News report traces pattern of illnesses near nuclear plants; Officials say there is no evidence facilities caused respiratory ailments

By Kathryn Winiarski
Copyright 1998 USA Today
September 29, 1998

An unexplained pattern of illnesses has been found in hundreds of people living near the nation's nuclear facilities, The Nashville Tennessean reports today.

At least 410 people living near or working at 13 nuclear weapons plants and research facilities across the country suffer from respiratory, neurological and immune system problems, according to the newspaper, which published its findings in an eight-page, 20-story package.

In 1997, The Tennessean found scores of people suffering from similar unexplained illnesses around the Oak Ridge nuclear reservation in the eastern part of the state. As a result of the newspaper's stories, the U.S. Centers for Disease Control and Prevention, the nation's premier disease tracking agency, began investigating. So far, the CDC has found severe respiratory problems in a third of the children living closest to the reservation.

This year, the newspaper broadened its reporting.

Evidence linking the ill people at the 12 other nuclear facilities is anecdotal, The Tennessean said. In a year-long investigation, its reporters found ill residents and workers in Tennessee, Colorado, South Carolina, New Mexico, Idaho, New York, California, Ohio, Kentucky, Texas and Washington.

The U.S. Department of Energy (DOE), which oversees the plants, said there is no scientific evidence that toxic contaminants from the facilities caused the chronic illnesses.

Only in rare cases did the sites release quantities of hazardous substances large enough to harm people, DOE officials said.

"Not only the people around DOE sites, but also the workers, typically haven't received those kinds of doses," Peter Brush, DOE's top health official, told The Tennessean.

Brush said DOE officials will review the national health complaints raised by The Tennessean. If disease clusters are found, the DOE could urge the CDC to begin a study.

The sick people contend their ailments are too similar and mysterious to have stemmed from anything other than long-term, low-level exposure to chemicals and radioactive elements from nuclear weapons sites. And they want the government to pay for treatment by medical specialists -- a move Brush said is prohibited by Congress unless a "plausible connection" to government contamination is found.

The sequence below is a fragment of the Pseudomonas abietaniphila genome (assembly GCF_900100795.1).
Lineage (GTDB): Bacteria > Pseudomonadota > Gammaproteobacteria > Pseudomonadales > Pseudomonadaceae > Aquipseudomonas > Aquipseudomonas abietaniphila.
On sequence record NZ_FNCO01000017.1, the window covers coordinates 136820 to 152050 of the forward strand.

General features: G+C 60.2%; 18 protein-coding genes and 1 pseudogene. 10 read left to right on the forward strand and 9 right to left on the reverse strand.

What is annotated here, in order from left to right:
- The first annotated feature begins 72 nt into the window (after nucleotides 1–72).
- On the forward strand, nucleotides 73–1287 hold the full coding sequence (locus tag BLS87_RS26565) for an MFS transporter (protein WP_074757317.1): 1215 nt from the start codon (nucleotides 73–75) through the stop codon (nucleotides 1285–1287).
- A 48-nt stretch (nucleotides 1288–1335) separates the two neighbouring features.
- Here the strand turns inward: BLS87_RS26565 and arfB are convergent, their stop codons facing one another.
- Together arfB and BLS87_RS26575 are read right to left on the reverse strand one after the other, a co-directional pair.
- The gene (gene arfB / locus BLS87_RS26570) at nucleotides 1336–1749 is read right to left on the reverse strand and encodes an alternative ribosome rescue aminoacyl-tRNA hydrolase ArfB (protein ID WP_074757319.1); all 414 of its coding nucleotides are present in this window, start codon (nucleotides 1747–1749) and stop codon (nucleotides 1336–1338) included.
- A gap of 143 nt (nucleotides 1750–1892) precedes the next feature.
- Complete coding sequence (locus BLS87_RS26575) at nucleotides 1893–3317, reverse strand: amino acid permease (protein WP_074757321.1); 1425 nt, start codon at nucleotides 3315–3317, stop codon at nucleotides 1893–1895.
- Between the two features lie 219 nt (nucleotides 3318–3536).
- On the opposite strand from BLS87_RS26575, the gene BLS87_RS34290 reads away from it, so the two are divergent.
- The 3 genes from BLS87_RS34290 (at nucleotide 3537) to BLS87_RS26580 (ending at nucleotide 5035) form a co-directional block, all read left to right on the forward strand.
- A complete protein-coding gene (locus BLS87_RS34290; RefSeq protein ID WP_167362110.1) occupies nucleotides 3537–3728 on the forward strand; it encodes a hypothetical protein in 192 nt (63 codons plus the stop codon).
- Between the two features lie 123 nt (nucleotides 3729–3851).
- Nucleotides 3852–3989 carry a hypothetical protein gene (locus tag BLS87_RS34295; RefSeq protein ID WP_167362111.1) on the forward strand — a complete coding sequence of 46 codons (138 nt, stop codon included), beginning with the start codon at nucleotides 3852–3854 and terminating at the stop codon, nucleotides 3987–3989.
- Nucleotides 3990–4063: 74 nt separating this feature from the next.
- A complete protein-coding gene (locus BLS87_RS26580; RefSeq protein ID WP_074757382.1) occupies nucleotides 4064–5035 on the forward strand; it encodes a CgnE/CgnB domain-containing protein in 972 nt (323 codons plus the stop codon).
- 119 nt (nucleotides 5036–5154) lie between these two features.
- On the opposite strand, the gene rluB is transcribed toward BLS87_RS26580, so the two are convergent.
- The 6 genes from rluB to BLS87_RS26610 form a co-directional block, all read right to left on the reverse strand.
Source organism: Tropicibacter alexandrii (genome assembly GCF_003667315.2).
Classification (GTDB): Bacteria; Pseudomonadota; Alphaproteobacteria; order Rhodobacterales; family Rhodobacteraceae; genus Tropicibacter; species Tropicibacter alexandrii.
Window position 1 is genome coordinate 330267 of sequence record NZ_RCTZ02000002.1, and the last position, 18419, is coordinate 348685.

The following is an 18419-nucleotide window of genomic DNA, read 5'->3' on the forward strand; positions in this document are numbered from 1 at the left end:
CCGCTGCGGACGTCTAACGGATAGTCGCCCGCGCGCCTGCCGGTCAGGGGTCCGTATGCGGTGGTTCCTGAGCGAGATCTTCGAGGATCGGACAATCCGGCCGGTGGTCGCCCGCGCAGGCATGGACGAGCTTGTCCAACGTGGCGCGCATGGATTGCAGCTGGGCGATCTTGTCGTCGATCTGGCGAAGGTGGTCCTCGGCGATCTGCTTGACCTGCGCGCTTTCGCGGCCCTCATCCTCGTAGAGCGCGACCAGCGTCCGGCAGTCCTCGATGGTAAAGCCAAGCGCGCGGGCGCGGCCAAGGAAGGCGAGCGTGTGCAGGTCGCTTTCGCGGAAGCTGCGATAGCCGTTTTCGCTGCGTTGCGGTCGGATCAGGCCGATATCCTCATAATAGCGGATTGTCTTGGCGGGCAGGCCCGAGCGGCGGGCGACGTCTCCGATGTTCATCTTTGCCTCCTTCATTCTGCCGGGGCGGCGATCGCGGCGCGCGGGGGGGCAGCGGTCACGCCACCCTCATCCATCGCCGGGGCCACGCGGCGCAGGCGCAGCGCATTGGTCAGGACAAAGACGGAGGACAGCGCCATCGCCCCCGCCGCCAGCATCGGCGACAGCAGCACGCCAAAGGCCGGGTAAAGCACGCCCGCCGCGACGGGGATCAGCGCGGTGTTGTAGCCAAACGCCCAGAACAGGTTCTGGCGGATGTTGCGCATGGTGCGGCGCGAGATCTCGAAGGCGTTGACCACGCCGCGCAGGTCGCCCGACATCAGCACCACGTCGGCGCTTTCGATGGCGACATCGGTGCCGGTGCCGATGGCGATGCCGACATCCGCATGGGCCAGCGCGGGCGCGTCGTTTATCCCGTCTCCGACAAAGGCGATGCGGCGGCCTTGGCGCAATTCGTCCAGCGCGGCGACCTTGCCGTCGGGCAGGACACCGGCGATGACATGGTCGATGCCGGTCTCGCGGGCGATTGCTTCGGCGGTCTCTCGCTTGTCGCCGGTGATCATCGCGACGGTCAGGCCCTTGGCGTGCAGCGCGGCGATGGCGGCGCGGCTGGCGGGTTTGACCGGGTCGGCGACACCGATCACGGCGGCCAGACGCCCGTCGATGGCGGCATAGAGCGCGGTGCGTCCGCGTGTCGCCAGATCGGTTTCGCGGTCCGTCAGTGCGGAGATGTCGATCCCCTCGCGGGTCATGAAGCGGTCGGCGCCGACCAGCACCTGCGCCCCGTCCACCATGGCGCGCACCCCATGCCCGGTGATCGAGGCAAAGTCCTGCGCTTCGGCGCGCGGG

Other experts quoted by The Tennessean believe further investigation is warranted.

"Four hundred people is a lot of people," said George Lucier, director of the environmental toxicology program at the National Institute of Environmental Health Sciences, part of the National Institutes of Health. "It is something widespread. . . . At least the wheels should be set in motion in which a team of physicians can go in and look at things more systematically."

Many of the ill people interviewed by The Tennessean worked at nuclear weapons production complexes opened during World War II or the Cold War. The facilities housed radioactive elements such as plutonium and cesium; PCBs, which are suspected carcinogens; and toxic metals like lead.

"People need help," said Donzettia Hill, 43, who was an office manager at the Oak Ridge nuclear reservation in East Tennessee until she became too ill to work. "We can't wait until it's too late."

According to The Tennessean, a report is expected later this year from medical experts hired by the Energy Department to review health records of about 50 ill Oak Ridge workers.

While the bulk of those living near nuclear sites remain healthy, the government has conceded to environmental contamination and launched billion-dollar cleanups.

But proving whether such contamination is linked to illnesses is difficult. Everyone comes to the table with a range of medical, occupational and environmental histories that cloud the picture of how and why they fell ill, experts say.

"Establishing an association between exposures to environmental hazards and chronic diseases is a complex area of scientific investigation," CDC Deputy Director Claire Broome told the newspaper. But it is necessary to continue attempts "to detect and investigate health problems that may be associated with hazardous exposures."

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